Transcending the paradigms under which the majority of us train, race, (and generally develop our athleticism) is the most effective way to generate results that wildly outmatch any of our previous expectations of our athletic potential.
Paradigms are our constructed realities: they are the rules by which we are governed. Our paradigms outline which questions are acceptable, and which ones are not. They tell us which sources of information are valid, and which are not, and how we should go about interpreting the information we collect.
Systems thinking scholars suggest that transcending a paradigm—creating a “paradigm shift”—is the most effective way to change the behavior of a system (such as the human body) because it challenges the most basic questions and assumptions on which it is predicated. Necessarily, a new way of viewing the world will lead to the use of new types of information, new strategies, and new outcomes of the behavior of the system, which could have not possibly been foreseen or predicted under the previous paradigm.
Continue reading On the topic of paradigm shifts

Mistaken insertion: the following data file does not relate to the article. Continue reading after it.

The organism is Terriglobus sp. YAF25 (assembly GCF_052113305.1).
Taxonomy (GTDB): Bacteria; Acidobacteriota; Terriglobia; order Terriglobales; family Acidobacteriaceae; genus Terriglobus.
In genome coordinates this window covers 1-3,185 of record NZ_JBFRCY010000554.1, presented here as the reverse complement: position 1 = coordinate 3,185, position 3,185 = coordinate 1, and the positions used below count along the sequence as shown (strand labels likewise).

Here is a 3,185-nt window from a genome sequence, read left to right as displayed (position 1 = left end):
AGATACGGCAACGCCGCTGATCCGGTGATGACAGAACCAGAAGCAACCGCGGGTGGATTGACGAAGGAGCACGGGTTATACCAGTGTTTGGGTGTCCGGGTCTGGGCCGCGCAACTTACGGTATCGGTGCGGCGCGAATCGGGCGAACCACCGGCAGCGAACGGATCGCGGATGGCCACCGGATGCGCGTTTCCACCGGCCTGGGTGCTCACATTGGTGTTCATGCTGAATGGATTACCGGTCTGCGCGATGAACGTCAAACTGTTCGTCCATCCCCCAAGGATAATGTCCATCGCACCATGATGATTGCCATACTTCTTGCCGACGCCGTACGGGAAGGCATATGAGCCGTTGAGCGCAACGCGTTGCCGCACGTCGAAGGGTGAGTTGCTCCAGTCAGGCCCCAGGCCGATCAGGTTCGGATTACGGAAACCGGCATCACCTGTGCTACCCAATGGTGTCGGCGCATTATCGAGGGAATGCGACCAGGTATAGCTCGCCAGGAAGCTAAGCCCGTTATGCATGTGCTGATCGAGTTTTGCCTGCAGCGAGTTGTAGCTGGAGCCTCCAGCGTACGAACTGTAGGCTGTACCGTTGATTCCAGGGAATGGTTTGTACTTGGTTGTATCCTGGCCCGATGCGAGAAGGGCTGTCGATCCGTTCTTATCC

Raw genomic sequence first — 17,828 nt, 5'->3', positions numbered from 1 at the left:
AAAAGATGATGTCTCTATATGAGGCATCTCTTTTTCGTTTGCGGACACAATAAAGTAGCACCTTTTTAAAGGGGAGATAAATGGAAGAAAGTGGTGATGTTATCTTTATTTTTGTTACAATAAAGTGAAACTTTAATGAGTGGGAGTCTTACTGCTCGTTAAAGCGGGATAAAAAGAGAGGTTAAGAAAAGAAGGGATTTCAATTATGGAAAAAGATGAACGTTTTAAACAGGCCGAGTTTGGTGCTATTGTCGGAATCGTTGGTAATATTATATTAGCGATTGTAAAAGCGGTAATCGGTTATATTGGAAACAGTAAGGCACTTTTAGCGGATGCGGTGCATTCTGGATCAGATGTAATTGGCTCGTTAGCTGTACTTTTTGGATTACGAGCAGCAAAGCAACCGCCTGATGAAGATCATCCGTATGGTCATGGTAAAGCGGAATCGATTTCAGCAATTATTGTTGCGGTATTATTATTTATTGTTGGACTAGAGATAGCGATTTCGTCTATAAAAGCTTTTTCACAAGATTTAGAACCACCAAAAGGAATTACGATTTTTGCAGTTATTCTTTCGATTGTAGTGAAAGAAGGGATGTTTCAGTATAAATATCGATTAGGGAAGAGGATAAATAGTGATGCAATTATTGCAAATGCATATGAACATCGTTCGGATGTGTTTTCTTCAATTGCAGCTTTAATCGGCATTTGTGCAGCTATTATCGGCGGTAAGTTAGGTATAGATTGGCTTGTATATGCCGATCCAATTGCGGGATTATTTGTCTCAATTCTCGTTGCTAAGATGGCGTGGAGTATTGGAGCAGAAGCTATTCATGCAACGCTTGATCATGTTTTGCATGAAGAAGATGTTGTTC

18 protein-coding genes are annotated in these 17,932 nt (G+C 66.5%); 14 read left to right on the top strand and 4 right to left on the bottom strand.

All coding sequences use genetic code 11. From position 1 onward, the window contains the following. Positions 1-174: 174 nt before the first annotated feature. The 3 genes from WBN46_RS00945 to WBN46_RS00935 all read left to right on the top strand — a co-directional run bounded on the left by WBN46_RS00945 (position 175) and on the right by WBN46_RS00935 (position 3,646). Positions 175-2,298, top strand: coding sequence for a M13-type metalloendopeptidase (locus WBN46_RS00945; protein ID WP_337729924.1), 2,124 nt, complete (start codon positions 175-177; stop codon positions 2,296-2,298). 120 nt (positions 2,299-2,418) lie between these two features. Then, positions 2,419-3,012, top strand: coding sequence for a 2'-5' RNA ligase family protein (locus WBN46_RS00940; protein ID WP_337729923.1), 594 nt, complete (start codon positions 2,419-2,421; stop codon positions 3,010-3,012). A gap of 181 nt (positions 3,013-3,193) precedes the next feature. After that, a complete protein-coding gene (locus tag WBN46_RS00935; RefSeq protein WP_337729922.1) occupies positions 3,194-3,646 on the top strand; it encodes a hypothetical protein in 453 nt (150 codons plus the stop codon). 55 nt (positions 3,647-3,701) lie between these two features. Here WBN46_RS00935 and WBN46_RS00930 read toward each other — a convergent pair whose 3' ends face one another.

It doesn’t serve us to think of running as we generally think of “sports.” Instead, let’s regard running as a form of expression. When we approach an activity we see as a “sport,” we typically ask: “what’s the goal here? Is it to get from A to B as quickly as possible? Is it to get the ball into the net?” And we put our bodies and minds in service of answering that question.
But there’s a problem with that: if we approach a sport with neural, muscular, or skeletal issues (which pretty much all of us westerners have, to one extent or another), our bodies will find ways around those problems for the purpose of achieving the stated goal.
That means that the body will find a less efficient way to conduct mechanical energy through the body, as long as the job gets done. Too much of this and you’ve got yourself an injury.
But suppose that instead we treat running (and other sports) as forms of expression. Then we enter a path of self-discovery, where improvements in speed and power are achieved as a by-product of increasing our efficiency, and our knowledge of the deep principles of our sport.
Continue reading Running, writing, and athletic expression.